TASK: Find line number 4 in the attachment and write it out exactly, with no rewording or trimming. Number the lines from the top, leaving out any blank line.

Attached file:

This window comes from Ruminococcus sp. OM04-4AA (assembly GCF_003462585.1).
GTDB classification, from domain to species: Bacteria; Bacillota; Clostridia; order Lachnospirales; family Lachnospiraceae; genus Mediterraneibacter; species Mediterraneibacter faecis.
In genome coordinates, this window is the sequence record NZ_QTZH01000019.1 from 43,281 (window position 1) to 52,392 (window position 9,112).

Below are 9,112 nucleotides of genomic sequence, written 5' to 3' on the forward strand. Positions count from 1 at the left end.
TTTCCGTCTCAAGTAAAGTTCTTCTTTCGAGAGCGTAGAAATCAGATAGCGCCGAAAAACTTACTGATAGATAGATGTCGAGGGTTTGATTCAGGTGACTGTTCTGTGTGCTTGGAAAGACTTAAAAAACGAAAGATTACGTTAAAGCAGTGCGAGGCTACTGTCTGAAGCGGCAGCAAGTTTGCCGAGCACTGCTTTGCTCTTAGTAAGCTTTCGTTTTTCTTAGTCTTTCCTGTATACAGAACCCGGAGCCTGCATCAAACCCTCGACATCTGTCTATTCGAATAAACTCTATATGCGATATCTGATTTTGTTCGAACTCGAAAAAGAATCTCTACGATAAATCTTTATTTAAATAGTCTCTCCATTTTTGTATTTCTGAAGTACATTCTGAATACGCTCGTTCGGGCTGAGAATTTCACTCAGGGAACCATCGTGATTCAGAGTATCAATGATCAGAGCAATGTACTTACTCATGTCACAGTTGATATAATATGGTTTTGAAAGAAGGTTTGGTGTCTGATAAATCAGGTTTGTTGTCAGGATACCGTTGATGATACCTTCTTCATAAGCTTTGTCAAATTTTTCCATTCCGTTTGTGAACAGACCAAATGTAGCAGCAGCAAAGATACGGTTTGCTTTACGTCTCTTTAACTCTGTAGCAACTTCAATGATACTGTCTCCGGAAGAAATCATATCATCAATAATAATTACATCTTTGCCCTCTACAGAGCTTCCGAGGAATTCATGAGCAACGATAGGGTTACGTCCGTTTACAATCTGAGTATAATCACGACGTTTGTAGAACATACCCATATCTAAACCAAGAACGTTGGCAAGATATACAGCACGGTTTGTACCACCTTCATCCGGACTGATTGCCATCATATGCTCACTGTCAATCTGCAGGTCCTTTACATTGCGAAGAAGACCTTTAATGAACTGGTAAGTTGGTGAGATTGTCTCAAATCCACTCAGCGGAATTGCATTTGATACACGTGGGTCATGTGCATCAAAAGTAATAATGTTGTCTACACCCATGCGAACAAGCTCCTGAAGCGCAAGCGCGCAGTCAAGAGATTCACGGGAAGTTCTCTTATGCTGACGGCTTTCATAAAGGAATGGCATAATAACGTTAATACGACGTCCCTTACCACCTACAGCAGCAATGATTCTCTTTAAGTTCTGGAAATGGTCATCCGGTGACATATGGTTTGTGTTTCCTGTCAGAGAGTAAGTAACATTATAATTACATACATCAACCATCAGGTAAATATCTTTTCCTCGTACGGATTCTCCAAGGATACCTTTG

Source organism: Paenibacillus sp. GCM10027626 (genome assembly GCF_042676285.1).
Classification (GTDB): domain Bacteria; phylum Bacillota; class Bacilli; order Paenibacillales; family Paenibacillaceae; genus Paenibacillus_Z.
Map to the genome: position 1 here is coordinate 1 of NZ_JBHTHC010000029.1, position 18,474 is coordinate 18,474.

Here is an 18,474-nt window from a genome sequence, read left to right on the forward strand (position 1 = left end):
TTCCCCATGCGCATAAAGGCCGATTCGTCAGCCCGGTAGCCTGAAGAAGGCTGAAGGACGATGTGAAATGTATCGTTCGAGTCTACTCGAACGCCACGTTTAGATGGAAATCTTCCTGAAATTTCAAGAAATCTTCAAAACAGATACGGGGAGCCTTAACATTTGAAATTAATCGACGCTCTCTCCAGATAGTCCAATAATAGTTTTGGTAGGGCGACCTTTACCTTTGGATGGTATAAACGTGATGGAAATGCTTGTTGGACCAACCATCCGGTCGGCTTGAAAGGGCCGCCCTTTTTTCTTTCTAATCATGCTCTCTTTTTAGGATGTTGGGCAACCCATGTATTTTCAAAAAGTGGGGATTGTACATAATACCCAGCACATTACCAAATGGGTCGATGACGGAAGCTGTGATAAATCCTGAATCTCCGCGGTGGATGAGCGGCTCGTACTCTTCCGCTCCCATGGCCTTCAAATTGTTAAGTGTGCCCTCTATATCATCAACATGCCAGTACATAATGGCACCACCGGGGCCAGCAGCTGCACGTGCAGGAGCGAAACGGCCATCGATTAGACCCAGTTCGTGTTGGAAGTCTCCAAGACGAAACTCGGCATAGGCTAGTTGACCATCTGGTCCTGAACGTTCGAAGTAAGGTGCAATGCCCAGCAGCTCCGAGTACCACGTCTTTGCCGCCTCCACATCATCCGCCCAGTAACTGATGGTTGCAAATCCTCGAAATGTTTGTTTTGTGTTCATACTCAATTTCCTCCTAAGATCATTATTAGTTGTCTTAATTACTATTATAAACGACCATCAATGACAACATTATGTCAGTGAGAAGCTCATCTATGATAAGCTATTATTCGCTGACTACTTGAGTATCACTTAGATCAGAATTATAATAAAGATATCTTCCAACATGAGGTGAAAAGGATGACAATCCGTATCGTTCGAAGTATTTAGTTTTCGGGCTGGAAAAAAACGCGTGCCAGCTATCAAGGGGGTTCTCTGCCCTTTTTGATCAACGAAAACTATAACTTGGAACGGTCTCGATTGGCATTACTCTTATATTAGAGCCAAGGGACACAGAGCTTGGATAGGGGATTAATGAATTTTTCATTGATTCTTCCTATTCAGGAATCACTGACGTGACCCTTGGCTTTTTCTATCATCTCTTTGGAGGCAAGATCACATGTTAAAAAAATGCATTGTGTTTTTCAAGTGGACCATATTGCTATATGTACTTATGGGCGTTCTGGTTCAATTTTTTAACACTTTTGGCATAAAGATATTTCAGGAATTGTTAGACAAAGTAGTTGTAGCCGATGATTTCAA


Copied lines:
Below are 9,112 nucleotides of genomic sequence, written 5' to 3' on the forward strand. Positions count from 1 at the left end.